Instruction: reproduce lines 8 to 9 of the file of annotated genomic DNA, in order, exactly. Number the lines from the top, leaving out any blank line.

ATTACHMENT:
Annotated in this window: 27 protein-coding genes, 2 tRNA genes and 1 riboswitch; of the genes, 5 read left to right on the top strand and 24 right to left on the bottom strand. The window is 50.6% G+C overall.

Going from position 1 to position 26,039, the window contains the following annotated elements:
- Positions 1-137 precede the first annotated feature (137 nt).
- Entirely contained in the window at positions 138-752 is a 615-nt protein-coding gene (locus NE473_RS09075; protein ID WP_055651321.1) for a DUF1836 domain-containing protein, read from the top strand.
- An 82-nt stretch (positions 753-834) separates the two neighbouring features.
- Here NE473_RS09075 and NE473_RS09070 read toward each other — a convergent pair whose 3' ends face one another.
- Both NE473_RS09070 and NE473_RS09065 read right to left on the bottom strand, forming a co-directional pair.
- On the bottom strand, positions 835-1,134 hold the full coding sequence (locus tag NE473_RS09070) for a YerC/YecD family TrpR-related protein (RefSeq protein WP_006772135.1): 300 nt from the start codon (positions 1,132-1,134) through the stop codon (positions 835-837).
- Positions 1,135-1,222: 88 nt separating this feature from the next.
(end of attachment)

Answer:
- On the bottom strand, positions 835-1,134 hold the full coding sequence (locus tag NE473_RS09070) for a YerC/YecD family TrpR-related protein (RefSeq protein WP_006772135.1): 300 nt from the start codon (positions 1,132-1,134) through the stop codon (positions 835-837).
- Positions 1,135-1,222: 88 nt separating this feature from the next.